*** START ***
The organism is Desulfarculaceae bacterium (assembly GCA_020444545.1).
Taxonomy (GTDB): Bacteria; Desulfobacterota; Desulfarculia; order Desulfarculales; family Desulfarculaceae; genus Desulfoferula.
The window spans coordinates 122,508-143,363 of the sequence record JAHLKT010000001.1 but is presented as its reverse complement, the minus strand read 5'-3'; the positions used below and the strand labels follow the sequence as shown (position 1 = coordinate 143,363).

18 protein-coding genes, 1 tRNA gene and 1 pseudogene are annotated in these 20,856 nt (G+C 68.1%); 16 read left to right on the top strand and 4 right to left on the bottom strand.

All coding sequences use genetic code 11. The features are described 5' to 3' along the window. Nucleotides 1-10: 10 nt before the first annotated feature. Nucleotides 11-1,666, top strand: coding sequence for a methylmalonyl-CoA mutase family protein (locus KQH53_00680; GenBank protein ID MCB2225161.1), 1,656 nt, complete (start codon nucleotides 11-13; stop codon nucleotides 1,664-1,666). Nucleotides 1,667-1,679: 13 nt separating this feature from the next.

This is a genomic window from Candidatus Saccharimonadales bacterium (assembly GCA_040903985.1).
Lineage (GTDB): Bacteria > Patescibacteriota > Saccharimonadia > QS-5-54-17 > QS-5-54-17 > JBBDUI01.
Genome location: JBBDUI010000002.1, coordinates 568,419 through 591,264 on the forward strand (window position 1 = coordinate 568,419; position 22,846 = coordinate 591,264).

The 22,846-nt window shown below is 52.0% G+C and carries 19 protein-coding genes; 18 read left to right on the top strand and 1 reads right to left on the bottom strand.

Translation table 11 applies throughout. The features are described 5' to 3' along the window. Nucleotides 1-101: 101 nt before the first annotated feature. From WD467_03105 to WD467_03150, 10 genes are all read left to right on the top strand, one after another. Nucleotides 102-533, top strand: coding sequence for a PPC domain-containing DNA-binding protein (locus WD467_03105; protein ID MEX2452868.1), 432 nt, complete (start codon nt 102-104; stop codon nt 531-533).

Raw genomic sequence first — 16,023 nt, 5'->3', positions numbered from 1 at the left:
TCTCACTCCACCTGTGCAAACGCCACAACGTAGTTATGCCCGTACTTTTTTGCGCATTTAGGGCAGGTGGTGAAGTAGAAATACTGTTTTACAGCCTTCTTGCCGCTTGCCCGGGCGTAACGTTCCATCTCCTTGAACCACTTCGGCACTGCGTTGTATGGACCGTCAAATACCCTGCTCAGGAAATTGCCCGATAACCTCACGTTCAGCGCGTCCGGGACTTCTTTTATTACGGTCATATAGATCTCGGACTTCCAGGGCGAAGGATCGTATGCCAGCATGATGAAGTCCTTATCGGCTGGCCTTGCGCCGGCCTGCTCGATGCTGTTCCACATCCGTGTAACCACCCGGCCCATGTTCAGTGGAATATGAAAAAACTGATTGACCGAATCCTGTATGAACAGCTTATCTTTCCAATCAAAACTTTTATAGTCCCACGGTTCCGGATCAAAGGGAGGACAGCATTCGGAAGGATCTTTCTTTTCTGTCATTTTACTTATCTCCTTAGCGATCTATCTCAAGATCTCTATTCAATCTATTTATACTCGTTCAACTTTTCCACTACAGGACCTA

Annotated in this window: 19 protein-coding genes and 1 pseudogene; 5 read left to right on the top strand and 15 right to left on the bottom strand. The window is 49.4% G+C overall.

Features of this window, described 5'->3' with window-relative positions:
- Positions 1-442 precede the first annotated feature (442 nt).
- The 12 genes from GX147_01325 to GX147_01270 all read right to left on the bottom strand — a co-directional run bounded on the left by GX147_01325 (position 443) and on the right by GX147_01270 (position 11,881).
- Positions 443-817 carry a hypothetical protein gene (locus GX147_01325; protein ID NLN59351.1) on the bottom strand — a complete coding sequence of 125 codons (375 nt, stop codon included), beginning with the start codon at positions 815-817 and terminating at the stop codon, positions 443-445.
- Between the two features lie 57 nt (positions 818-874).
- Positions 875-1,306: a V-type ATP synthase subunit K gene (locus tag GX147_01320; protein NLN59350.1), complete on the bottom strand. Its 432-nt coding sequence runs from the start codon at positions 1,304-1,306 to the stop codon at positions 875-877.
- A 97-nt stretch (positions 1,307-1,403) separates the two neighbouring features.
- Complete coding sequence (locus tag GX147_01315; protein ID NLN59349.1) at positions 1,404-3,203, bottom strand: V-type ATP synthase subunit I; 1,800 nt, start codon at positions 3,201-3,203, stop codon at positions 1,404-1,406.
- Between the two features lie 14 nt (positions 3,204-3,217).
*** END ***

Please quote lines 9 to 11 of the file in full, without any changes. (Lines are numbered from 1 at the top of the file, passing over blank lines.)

The 22,846-nt window shown below is 52.0% G+C and carries 19 protein-coding genes; 18 read left to right on the top strand and 1 reads right to left on the bottom strand.

Translation table 11 applies throughout. The features are described 5' to 3' along the window. Nucleotides 1-101: 101 nt before the first annotated feature. From WD467_03105 to WD467_03150, 10 genes are all read left to right on the top strand, one after another. Nucleotides 102-533, top strand: coding sequence for a PPC domain-containing DNA-binding protein (locus WD467_03105; protein ID MEX2452868.1), 432 nt, complete (start codon nt 102-104; stop codon nt 531-533).

Raw genomic sequence first — 16,023 nt, 5'->3', positions numbered from 1 at the left: